South Korean beauty brand calls out beauty standards with dark-skinned model

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SINGAPORE: Through an influencer-led campaign, the South Korean beauty brand Laneige is questioning pervasive ideas of beauty in Asia, by featuring blogger Trishna Goklani as a love interest of Indian descent.

This is according to a report from Mumbrella Australia, which featured the campaign created by two influencers, creative writing student Jemimah Wei and Trishna Goklani, who together wrote and produced a short romantic comedy film My BB Love (scroll down for the link).

The Facebook film places the Indian-descended Goklani’s character at the centre of the love story, in a rare example of a positive image of Indian and Malaysian women in Singaporean advertising.

Backed by Laneige Singapore – the regional branch of the Korean beauty company – the film was thought up by Wei a year ago, Mumbrella reported. Together, Wei and Goklani developed the idea and successfully pitched it to the brand.

“I’ve constantly been told through marketing and stock availability that I’m not within the ‘normal’ range of shades, which is something girls like me feel very strongly about”, said Goklani. “It means so much to girls like me who recognise through this representation and execution that our marketing dollar is worth something to the brand.”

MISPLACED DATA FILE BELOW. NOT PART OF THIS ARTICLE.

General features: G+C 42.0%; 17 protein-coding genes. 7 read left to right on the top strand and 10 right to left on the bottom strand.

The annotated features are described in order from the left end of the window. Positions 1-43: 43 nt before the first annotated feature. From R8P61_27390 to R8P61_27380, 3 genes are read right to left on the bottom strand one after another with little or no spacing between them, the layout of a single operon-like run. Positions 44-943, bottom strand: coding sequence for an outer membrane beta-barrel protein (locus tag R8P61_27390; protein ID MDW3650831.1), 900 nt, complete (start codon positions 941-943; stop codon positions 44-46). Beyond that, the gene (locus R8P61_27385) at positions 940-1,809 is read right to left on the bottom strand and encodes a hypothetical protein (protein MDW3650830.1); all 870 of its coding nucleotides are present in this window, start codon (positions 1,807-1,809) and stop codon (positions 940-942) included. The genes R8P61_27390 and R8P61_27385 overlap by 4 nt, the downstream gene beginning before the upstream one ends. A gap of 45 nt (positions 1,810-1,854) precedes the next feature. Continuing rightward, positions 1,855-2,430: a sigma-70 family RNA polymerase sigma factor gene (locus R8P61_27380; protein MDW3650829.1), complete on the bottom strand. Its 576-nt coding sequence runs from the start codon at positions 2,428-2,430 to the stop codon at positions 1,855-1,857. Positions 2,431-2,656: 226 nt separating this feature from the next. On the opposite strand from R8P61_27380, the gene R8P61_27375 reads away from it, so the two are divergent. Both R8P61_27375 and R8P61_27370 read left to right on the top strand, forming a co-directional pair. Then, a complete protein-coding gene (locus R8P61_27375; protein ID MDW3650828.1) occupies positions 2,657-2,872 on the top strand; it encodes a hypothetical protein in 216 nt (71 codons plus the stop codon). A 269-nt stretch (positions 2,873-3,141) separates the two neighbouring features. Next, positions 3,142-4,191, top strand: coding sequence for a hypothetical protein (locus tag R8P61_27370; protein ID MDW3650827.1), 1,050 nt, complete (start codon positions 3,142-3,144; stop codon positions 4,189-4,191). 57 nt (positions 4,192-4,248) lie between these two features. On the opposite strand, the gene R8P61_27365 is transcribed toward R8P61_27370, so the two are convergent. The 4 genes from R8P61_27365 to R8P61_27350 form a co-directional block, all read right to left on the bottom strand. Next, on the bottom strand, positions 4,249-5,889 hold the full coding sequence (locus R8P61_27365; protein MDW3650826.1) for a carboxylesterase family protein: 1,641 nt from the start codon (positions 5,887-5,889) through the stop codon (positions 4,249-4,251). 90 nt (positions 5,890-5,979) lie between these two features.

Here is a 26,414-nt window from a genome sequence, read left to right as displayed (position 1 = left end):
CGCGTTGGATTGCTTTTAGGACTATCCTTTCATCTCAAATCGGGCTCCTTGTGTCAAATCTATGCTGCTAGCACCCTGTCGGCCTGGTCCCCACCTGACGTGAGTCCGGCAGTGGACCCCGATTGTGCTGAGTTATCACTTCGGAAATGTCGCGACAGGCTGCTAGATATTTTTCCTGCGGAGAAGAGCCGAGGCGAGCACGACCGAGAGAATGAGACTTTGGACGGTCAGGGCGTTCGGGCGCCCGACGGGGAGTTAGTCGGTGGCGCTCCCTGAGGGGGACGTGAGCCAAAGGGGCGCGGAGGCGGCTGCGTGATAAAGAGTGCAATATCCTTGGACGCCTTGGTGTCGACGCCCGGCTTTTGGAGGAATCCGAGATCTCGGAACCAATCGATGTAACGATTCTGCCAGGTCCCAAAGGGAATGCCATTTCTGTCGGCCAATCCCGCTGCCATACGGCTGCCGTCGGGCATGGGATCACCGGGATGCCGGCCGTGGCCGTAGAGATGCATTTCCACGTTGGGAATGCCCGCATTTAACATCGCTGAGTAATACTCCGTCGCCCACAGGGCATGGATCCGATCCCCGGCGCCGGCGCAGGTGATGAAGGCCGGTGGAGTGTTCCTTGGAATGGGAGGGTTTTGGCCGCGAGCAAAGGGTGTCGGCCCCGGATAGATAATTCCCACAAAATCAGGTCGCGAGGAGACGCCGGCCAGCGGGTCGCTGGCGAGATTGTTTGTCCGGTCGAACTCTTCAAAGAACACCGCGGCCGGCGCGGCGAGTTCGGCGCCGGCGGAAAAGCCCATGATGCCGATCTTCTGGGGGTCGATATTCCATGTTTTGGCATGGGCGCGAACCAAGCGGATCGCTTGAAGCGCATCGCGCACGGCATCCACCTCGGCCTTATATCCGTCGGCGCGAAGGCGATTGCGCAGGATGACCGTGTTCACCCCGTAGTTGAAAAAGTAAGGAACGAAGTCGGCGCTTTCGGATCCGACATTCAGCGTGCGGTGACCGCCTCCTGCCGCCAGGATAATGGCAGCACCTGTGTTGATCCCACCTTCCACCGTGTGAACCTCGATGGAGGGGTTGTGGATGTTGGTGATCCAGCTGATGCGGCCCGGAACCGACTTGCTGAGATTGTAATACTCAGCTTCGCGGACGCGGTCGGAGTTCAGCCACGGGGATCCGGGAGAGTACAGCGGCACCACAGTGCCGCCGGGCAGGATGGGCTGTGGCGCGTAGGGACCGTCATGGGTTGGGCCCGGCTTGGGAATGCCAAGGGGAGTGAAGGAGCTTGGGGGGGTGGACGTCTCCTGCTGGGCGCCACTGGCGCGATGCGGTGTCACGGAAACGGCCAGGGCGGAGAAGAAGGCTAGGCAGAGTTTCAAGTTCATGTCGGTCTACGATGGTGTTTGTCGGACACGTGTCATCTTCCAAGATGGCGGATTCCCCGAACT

Called out: “The problematics of skin-whitening products that advertise ‘the unattractiveness of darker colouring compared to fairer skin’.”

Wei explained to the website that racial representation is a touchy subject in the country, and added that the idea came about to address the issues “in a way that’s filled with humour.” So far, she said, the response had been “overwhelmingly positive”.

More broadly, the work points toward the cultural role of the beauty industry, Wei suggested. “[I]t has a huge impact on how girls see themselves and how society sees girls.”

Writing in Mumbrella last month, Meera Jane Navaratnam, co-leader of women’s network SheSays Singapore, said “As a Singaporean, I fail to understand why the advertising that permeates this country fails to address the changing needs and beliefs of the local audience.”

Navaratnam went on to call out the problematics of skin-whitening products that advertise “the unattractiveness of darker colouring compared to fairer skin”. Elsewhere, she illuminated further sexist and outdated ideas being propagated by advertising.

What’s more, men are no longer the gatekeepers of a household’s money. Salient examples of brands the have understood and portrayed the changing role of women across Asia include SK-II, and P&G’s Ariel.

  • Data sourced from Mumbrella, Laneige; additional content by WARC staff

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